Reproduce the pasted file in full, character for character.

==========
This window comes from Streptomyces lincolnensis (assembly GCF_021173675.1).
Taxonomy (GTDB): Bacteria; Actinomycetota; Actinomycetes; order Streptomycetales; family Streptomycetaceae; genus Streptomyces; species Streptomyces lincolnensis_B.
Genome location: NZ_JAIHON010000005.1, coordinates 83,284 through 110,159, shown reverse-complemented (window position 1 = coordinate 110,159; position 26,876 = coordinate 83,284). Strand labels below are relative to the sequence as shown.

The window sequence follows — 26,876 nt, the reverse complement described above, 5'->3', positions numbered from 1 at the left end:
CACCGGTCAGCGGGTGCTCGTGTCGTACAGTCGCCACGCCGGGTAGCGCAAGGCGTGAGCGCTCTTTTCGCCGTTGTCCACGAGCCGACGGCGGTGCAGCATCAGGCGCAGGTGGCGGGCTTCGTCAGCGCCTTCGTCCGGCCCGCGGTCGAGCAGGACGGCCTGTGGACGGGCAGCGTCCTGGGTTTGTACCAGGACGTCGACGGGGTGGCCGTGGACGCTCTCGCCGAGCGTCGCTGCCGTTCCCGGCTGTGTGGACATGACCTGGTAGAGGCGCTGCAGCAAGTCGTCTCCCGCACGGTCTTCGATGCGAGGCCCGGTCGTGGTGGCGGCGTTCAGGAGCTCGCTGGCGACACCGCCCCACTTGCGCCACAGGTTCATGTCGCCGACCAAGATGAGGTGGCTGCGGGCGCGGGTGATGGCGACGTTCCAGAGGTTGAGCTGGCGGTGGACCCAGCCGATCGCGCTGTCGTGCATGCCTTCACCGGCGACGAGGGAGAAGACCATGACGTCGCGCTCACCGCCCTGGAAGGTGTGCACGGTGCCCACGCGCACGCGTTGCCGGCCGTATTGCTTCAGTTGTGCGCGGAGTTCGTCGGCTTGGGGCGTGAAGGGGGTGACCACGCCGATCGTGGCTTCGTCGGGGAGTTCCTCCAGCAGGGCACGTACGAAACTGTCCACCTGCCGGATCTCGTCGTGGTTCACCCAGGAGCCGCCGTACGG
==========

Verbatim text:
This window comes from Streptomyces lincolnensis (assembly GCF_021173675.1).
Taxonomy (GTDB): Bacteria; Actinomycetota; Actinomycetes; order Streptomycetales; family Streptomycetaceae; genus Streptomyces; species Streptomyces lincolnensis_B.
Genome location: NZ_JAIHON010000005.1, coordinates 83,284 through 110,159, shown reverse-complemented (window position 1 = coordinate 110,159; position 26,876 = coordinate 83,284). Strand labels below are relative to the sequence as shown.

The window sequence follows — 26,876 nt, the reverse complement described above, 5'->3', positions numbered from 1 at the left end:
CACCGGTCAGCGGGTGCTCGTGTCGTACAGTCGCCACGCCGGGTAGCGCAAGGCGTGAGCGCTCTTTTCGCCGTTGTCCACGAGCCGACGGCGGTGCAGCATCAGGCGCAGGTGGCGGGCTTCGTCAGCGCCTTCGTCCGGCCCGCGGTCGAGCAGGACGGCCTGTGGACGGGCAGCGTCCTGGGTTTGTACCAGGACGTCGACGGGGTGGCCGTGGACGCTCTCGCCGAGCGTCGCTGCCGTTCCCGGCTGTGTGGACATGACCTGGTAGAGGCGCTGCAGCAAGTCGTCTCCCGCACGGTCTTCGATGCGAGGCCCGGTCGTGGTGGCGGCGTTCAGGAGCTCGCTGGCGACACCGCCCCACTTGCGCCACAGGTTCATGTCGCCGACCAAGATGAGGTGGCTGCGGGCGCGGGTGATGGCGACGTTCCAGAGGTTGAGCTGGCGGTGGACCCAGCCGATCGCGCTGTCGTGCATGCCTTCACCGGCGACGAGGGAGAAGACCATGACGTCGCGCTCACCGCCCTGGAAGGTGTGCACGGTGCCCACGCGCACGCGTTGCCGGCCGTATTGCTTCAGTTGTGCGCGGAGTTCGTCGGCTTGGGGCGTGAAGGGGGTGACCACGCCGATCGTGGCTTCGTCGGGGAGTTCCTCCAGCAGGGCACGTACGAAACTGTCCACCTGCCGGATCTCGTCGTGGTTCACCCAGGAGCCGCCGTACGG